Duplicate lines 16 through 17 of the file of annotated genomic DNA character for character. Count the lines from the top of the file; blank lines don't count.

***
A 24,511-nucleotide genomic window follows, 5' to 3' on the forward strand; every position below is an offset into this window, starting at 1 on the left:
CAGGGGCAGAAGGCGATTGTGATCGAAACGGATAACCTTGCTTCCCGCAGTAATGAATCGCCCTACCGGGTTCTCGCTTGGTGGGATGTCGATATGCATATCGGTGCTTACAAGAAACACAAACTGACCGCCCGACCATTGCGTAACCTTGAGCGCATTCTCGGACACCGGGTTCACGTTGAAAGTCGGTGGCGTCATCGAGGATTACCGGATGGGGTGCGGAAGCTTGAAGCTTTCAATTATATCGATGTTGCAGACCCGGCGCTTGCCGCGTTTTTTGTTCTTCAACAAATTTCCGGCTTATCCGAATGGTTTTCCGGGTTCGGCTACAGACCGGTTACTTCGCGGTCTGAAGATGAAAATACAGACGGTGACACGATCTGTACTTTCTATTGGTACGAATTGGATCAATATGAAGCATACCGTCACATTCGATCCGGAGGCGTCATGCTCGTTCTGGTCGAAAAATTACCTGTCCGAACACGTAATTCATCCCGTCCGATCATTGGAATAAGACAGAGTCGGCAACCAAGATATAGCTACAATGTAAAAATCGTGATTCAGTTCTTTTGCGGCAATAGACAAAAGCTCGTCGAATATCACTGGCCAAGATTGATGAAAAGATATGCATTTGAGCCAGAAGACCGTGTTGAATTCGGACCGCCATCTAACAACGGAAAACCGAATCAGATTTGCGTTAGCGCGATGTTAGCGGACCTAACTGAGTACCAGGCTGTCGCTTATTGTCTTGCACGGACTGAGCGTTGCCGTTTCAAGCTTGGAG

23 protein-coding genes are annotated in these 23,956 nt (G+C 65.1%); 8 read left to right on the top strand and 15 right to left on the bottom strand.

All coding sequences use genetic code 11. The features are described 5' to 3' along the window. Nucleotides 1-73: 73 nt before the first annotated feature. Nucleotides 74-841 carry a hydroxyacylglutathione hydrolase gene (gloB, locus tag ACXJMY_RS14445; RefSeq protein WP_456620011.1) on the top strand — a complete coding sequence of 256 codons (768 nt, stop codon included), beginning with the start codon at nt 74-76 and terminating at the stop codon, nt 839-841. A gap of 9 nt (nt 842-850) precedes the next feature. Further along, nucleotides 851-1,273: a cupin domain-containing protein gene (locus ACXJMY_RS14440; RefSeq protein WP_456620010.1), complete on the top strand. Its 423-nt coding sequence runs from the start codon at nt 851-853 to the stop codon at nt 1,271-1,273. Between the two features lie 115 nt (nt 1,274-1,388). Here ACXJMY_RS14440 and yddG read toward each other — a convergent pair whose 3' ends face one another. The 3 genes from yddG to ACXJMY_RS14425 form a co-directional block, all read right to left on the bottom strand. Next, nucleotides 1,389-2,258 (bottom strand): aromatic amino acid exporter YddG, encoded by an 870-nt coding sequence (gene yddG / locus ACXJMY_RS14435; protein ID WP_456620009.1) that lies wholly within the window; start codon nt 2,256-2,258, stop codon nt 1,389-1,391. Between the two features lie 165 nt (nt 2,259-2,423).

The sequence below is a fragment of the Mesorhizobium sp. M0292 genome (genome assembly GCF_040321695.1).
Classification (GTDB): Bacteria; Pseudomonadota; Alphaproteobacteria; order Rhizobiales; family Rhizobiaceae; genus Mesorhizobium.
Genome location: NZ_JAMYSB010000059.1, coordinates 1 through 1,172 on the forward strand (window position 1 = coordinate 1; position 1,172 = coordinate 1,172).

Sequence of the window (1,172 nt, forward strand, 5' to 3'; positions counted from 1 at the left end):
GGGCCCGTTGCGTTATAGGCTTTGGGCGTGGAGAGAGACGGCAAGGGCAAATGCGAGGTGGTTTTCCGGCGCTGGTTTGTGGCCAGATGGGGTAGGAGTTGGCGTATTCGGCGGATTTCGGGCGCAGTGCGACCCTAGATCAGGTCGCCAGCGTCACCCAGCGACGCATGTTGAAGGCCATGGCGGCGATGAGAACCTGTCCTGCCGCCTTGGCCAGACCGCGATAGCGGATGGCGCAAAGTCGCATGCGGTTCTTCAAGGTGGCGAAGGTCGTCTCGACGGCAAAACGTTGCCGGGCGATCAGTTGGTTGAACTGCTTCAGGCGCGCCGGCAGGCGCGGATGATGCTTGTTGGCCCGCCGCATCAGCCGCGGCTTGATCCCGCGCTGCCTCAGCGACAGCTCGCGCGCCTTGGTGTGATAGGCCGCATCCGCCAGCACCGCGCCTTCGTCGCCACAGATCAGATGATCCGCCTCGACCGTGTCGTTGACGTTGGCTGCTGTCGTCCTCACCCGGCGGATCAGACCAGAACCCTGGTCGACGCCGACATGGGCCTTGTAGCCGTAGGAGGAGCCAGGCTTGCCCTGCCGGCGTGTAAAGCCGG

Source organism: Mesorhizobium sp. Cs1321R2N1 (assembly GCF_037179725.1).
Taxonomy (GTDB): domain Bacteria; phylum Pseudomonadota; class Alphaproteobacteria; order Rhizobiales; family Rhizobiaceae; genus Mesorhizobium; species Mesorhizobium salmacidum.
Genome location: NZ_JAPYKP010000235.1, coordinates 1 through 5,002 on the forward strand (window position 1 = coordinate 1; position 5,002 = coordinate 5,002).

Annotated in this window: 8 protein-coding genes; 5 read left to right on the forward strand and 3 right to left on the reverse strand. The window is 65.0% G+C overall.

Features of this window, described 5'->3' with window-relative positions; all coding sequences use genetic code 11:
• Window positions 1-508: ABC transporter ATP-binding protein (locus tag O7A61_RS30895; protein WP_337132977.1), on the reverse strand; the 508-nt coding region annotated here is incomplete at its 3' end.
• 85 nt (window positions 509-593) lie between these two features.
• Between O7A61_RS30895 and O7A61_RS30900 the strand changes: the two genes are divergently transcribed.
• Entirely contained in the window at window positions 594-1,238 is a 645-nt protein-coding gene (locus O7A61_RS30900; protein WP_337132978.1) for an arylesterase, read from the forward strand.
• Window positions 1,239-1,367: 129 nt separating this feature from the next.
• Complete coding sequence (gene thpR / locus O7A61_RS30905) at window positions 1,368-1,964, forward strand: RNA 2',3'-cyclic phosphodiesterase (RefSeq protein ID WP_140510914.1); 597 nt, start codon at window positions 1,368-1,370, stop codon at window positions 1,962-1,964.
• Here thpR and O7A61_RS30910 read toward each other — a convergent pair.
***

• 85 nt (window positions 509-593) lie between these two features.
• Between O7A61_RS30895 and O7A61_RS30900 the strand changes: the two genes are divergently transcribed.